Hillary Clinton Isn't The Only Reason This Democratic Convention Is History-Making For Women

The Democratic National Convention electrified the country Tuesday when, for the first time in 240 years, a major political party nominated a woman to be President of the United States. Hillary Clinton's historic nomination should be a moment of joy for women, but even more exciting and promising is the inclusion of women throughout the rest of the convention, especially women of color. This DNC is historic in more ways than one — it's more than just a celebration of Clinton's nomination, but a celebration of the storied role of women and minorities in the Democratic Party.

Minority women are involved in this convention in groundbreaking proportions: From the Convention Committee CEO Leah Daughtry to the convention chair Representative Marcia Fudge to the dozens of female speakers, many of whom are minorities. For the past two days, minority women have had a national stage to discuss the issues that mean the most to them: immigration, gun violence, healthcare, education. There is no substitute for giving an underrepresented group the opportunity to express themselves to an audience of that magnitude, and that inclusion of minority women will build upon itself in the future.

Seeing women of nearly every race and ethnicity take the stage has a profound impact on the millions of women and girls who are watching the convention across the country and the world. When women are represented by women in politics, they have a higher interest and participation rate in politics themselves. They also gain a higher sense of political efficacy, their own estimation of their power to impact change, and political competence, their concept of their own political skill. Basically, when women see other women in politics, they want to do it too, and they believe in themselves as well.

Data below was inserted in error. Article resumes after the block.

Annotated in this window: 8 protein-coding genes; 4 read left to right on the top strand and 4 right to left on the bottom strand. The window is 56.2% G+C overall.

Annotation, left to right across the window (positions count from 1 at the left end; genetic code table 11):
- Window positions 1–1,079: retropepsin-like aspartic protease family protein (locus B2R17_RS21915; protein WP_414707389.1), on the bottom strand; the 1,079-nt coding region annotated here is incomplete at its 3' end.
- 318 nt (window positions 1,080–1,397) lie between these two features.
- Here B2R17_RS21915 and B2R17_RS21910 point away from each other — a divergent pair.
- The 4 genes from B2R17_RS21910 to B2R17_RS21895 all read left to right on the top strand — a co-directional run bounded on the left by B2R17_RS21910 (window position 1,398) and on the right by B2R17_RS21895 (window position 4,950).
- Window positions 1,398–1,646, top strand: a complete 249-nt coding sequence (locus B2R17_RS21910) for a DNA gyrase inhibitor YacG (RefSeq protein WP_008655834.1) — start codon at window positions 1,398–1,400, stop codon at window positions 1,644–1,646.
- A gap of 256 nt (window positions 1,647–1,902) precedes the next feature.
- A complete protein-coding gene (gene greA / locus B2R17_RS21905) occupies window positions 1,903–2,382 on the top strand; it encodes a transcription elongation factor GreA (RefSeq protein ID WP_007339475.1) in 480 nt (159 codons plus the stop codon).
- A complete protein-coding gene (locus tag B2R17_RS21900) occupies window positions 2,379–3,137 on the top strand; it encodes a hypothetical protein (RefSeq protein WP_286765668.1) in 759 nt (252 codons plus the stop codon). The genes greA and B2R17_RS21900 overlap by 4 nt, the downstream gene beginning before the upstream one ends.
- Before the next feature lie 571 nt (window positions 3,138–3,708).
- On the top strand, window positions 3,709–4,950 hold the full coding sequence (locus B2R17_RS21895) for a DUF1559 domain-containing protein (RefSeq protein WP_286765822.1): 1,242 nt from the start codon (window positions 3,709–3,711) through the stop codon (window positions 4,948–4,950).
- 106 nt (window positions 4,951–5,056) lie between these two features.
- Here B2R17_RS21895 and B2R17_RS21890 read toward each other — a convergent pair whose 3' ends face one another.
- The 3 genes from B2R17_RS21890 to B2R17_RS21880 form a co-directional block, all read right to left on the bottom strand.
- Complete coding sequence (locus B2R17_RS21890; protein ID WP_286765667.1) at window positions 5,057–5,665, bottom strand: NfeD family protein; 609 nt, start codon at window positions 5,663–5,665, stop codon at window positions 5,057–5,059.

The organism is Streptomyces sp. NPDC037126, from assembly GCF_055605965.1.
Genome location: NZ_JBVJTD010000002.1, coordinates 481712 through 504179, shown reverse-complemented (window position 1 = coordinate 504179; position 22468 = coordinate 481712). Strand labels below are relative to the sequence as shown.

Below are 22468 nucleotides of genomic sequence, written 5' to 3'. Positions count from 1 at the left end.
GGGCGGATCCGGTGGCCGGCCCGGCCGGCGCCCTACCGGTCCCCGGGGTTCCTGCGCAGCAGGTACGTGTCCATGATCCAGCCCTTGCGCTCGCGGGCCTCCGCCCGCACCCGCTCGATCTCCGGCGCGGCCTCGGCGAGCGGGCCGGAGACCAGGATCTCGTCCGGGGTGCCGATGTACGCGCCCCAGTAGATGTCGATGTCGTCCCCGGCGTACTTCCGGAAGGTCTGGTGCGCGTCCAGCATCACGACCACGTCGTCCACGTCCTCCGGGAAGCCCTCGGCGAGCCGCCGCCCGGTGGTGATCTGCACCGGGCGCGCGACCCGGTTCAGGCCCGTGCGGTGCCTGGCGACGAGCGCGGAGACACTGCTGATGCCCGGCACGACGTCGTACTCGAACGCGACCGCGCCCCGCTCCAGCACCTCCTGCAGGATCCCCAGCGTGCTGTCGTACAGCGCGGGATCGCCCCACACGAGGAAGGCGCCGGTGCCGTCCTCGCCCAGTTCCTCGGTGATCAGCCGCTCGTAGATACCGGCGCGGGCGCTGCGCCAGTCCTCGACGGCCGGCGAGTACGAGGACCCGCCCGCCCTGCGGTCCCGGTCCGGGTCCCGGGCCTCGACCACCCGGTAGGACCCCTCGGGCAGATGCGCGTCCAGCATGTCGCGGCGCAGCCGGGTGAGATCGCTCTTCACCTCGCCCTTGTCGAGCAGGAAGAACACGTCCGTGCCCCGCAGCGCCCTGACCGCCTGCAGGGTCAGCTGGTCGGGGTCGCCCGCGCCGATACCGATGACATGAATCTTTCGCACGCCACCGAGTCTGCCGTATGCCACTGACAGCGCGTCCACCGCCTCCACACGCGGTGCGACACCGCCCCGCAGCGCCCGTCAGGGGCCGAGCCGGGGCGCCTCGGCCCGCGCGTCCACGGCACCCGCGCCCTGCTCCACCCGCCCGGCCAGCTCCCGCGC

And granted, the group of female Democratic representatives that took the stage with former Speaker of the House Nancy Pelosi was still a bit racially homogenous, but the ethnic composition of the convention speakers and audience proves without a doubt that that homogeneity will change. The Democratic Party looks like the United States, and as the most educated generation of female minorities ever rises to political prominence, the party leadership will increasingly reflect that demographic.

This year's DNC proves that the Democratic Party is doubling down on its commitment to minority women's' issues and inclusion, thereby ensuring its future is tied to their success. For the first time in its history, the party is not fighting for, but truly fighting with women and minorities to improve lives all across the country. If you needed a sign that the Democratic Party was worth fighting for, this is it.